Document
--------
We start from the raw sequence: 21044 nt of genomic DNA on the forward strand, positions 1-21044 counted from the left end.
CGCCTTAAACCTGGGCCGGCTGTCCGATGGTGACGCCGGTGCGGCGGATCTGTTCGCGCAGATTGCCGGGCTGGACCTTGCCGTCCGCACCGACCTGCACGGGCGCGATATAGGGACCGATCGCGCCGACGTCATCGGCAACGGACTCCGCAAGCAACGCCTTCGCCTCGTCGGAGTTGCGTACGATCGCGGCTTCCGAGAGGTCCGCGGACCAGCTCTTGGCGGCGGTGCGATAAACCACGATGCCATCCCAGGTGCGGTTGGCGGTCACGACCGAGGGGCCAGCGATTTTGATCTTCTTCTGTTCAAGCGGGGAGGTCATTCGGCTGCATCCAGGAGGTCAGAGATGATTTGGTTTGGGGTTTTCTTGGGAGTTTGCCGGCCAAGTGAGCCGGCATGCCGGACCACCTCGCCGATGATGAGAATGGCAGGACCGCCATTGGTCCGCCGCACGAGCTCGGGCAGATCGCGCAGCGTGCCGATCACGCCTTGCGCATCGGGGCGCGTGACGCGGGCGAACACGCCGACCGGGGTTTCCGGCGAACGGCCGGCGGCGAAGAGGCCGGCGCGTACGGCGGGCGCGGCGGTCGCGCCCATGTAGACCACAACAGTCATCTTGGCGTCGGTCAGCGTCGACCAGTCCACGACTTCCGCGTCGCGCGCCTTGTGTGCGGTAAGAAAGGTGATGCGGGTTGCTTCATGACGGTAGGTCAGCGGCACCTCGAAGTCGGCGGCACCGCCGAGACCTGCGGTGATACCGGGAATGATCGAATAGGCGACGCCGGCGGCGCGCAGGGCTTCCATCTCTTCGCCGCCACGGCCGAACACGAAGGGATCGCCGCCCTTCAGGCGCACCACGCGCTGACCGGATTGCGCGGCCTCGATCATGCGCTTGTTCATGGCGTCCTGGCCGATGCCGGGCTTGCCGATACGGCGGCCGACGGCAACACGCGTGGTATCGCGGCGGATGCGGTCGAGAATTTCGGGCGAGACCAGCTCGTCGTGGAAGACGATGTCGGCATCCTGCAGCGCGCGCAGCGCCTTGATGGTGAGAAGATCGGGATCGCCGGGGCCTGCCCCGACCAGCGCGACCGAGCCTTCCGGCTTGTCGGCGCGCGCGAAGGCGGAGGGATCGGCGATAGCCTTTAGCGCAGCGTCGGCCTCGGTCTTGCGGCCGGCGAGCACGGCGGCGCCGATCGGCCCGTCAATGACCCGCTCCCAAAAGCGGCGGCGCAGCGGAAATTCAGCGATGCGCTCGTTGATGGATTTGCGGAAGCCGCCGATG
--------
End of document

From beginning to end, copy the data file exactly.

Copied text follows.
We start from the raw sequence: 21044 nt of genomic DNA on the forward strand, positions 1-21044 counted from the left end.
CGCCTTAAACCTGGGCCGGCTGTCCGATGGTGACGCCGGTGCGGCGGATCTGTTCGCGCAGATTGCCGGGCTGGACCTTGCCGTCCGCACCGACCTGCACGGGCGCGATATAGGGACCGATCGCGCCGACGTCATCGGCAACGGACTCCGCAAGCAACGCCTTCGCCTCGTCGGAGTTGCGTACGATCGCGGCTTCCGAGAGGTCCGCGGACCAGCTCTTGGCGGCGGTGCGATAAACCACGATGCCATCCCAGGTGCGGTTGGCGGTCACGACCGAGGGGCCAGCGATTTTGATCTTCTTCTGTTCAAGCGGGGAGGTCATTCGGCTGCATCCAGGAGGTCAGAGATGATTTGGTTTGGGGTTTTCTTGGGAGTTTGCCGGCCAAGTGAGCCGGCATGCCGGACCACCTCGCCGATGATGAGAATGGCAGGACCGCCATTGGTCCGCCGCACGAGCTCGGGCAGATCGCGCAGCGTGCCGATCACGCCTTGCGCATCGGGGCGCGTGACGCGGGCGAACACGCCGACCGGGGTTTCCGGCGAACGGCCGGCGGCGAAGAGGCCGGCGCGTACGGCGGGCGCGGCGGTCGCGCCCATGTAGACCACAACAGTCATCTTGGCGTCGGTCAGCGTCGACCAGTCCACGACTTCCGCGTCGCGCGCCTTGTGTGCGGTAAGAAAGGTGATGCGGGTTGCTTCATGACGGTAGGTCAGCGGCACCTCGAAGTCGGCGGCACCGCCGAGACCTGCGGTGATACCGGGAATGATCGAATAGGCGACGCCGGCGGCGCGCAGGGCTTCCATCTCTTCGCCGCCACGGCCGAACACGAAGGGATCGCCGCCCTTCAGGCGCACCACGCGCTGACCGGATTGCGCGGCCTCGATCATGCGCTTGTTCATGGCGTCCTGGCCGATGCCGGGCTTGCCGATACGGCGGCCGACGGCAACACGCGTGGTATCGCGGCGGATGCGGTCGAGAATTTCGGGCGAGACCAGCTCGTCGTGGAAGACGATGTCGGCATCCTGCAGCGCGCGCAGCGCCTTGATGGTGAGAAGATCGGGATCGCCGGGGCCTGCCCCGACCAGCGCGACCGAGCCTTCCGGCTTGTCGGCGCGCGCGAAGGCGGAGGGATCGGCGATAGCCTTTAGCGCAGCGTCGGCCTCGGTCTTGCGGCCGGCGAGCACGGCGGCGCCGATCGGCCCGTCAATGACCCGCTCCCAAAAGCGGCGGCGCAGCGGAAATTCAGCGATGCGCTCGTTGATGGATTTGCGGAAGCCGCCGATG